The Science of Forming
Troubleshooting--Data Versus Experience
Consider a stamping nearing completion of final die tryout at a die-build company. The steel supplier reviews the stamping to determine the most robust steel for the job. After review, the supplier sends two sample coils labeled A and B having identical type/grade and price but different processing. The die builder must run both coils and report back to the steel supplier which coil creates the more robust stamping.
In our case study, both coils could show the same result—no breakage—without data provided from the stamping. One might have to run thousands of stampings before noticing some difference between the two coils. However, good troubleshooting techniques are available where a single stamping taken when the die is hot and production conditions have stabilized can yield significant information. Evaluating the first stamping after press startup does not represent a normal production environment.
In our case study, circle grids were electroetched into the surface of the steel. From the ellipses (deformed circles), the long axis represents the largest positive stretch and is called major stretch. For a line of ellipses through the most critical zone of the stamping, major stretch values are measured and plotted against their location in the stamping. These values are shown as a solid line for both coil A and B (see the illustration). Knowing the properties of both coils allows one to determine the forming limit curve for each coil.
From the forming limit curve one obtains the maximum allowable stretch before the onset of local necking and tearing of the sheetmetal. The maximum allowable stretch (edge of the deformation cliff) is represented by the dashed line in each graph. Subtracting major stretch in the stamping from allowable stretch from the forming limit curve provides the safety margin. If the safety margin is negative (when the actual stretch is greater than the allowable stretch) as observed for one location for steel B, some percentage of necking and failure is expected. These failures usually result when the production variables increase the actual production major stretch. A larger negative safety margin means a higher percentage of stampings are expected to neck and fail. A safety margin of 10 strain percent or more (as observed for steel A) is desired to allow for production variability.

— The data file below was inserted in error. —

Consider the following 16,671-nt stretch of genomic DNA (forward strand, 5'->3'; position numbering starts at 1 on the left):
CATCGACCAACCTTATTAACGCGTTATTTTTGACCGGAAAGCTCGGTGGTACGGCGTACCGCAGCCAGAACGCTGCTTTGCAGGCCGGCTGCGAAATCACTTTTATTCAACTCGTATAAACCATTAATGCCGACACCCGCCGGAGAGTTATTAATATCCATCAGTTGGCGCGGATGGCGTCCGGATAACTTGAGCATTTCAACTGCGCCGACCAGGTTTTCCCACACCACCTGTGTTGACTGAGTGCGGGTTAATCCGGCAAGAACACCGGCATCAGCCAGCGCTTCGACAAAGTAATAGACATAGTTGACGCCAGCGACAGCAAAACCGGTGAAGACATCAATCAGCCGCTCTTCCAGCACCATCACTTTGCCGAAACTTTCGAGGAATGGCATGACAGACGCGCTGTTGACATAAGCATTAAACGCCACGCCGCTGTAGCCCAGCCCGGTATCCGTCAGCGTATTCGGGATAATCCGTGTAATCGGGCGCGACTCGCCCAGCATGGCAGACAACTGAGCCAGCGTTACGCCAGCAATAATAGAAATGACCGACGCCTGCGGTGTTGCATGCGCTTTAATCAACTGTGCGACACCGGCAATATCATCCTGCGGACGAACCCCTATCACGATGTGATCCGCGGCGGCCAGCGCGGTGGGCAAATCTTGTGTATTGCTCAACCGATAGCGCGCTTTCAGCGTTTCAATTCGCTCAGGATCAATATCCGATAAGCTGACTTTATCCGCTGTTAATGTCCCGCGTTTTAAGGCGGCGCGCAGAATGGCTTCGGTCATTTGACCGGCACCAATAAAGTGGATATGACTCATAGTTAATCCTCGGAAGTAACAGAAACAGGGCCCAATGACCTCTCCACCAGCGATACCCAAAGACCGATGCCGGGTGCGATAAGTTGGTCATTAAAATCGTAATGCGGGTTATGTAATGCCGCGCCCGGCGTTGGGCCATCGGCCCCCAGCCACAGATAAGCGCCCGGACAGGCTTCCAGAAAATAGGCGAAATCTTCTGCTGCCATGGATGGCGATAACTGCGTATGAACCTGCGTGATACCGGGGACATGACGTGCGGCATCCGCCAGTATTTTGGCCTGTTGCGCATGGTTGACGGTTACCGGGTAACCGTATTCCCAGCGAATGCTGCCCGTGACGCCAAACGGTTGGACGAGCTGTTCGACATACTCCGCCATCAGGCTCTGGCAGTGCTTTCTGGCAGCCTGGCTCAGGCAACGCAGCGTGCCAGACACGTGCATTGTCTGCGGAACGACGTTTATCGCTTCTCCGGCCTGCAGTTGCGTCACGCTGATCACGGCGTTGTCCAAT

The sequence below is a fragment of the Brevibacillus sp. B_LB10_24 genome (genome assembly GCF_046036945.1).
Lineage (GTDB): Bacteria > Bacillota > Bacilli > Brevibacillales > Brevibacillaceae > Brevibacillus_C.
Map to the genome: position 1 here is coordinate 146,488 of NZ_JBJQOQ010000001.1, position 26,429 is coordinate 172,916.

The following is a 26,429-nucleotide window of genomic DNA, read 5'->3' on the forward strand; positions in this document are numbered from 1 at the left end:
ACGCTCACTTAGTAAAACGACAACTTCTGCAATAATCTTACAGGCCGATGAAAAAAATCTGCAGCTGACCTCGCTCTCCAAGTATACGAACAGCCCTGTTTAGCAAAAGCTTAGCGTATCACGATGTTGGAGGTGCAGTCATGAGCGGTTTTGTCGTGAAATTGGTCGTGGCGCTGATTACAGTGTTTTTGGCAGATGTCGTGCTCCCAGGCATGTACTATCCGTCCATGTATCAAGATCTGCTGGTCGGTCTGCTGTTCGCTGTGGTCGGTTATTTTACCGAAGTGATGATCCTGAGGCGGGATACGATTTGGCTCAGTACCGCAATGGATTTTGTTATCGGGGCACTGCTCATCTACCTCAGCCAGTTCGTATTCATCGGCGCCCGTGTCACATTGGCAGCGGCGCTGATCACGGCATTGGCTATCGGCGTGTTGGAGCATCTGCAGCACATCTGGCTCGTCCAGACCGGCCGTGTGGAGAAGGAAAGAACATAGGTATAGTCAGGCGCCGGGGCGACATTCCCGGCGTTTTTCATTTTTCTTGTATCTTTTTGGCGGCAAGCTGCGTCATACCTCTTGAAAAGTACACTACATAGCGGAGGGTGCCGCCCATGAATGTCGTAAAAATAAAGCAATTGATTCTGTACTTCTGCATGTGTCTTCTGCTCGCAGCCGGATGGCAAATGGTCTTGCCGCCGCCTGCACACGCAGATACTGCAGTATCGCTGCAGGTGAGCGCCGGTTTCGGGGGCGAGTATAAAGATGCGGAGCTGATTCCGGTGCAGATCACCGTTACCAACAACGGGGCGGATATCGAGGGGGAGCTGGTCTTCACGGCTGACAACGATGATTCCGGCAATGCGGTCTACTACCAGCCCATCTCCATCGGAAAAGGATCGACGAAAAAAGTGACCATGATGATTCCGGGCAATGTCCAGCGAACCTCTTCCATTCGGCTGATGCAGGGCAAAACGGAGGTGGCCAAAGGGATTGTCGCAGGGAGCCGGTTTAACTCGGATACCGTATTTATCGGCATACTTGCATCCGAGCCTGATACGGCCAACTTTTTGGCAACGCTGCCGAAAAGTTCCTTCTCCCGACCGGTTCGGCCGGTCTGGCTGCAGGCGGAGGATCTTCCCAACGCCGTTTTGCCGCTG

This illustration of the test results was presented to a group deciding whether to ask for steel A or steel B. Since you the readers have seen the data, which steel would you pick—A or B? Surprisingly, half of the group chose steel A and half chose steel B. Their choices were based on different past experiences in troubleshooting steel stampings. However, each group presented good logical and valid reasons why their steel would make more robust stampings. Each group highlighted the pros for their steel and the cons for the other steel. The disagreement was the result of opposite sets of personal experiences.
Arguments by the group who wanted steel A:
|Two steel coils, each processed differently, are evaluated near final die tryout to determine which steel will produce the most robust stampings. As observed, each steel has its own pros and con|
Arguments by the group who wanted steel B:
Our steel has a nice flat distribution of stretch that is more stable. Steel A has a very sharp localized stretch gradient. Sharp stretch gradients are very unstable, and can easily spike to failure. Even an increase and decrease of the spike means the stamping is not robust and can affect springback and dimensional stability.
Finally, one person presented the following argument. If the sharp stretch gradient were not present, everyone would agree steel A was the best steel for production. However, in my experience, something is wrong with that gradient. The normal rule is that stretch gradients become worse as they approach the edge of the deformation cliff. The stretch gradient observed in steel B should be much worse than that found in steel A. But that is not the case. When general rules of forming are violated, one should go back and redo the test or at least recheck the measurements. Note that the sharp stretch gradient is created by only one data point. We need to go back and check the strain at that one location.
The final result? The correct major stretch for the point in question was 104 but was misreported as 124. The value of 104 resulted in a nice flat plateau of low-level stretch, no stretch gradient or spike, and a large safety margin. Steel A was ordered. Why did steel B have such a large amount of major stretch? A post-mortem evaluation found steel B had a rougher surface with a higher coefficient of friction. Less material moved from the binder into the stamping forcing more stretch over the punch.
The most interesting aspect of this case study is that the answer was reached without even knowing what part was under evaluation. Had the part been identified, too many details of past experiences would have further clouded the analysis. Instead, general forming principles created a focused discussion.
This case study added credence to the relative importance of data and experience. Data is most powerful in uncovering and defining the problem. Experience is best applied during the search for a solution. Another great sign to hang at your worksite: Any opinion without data is simply a guess. MF
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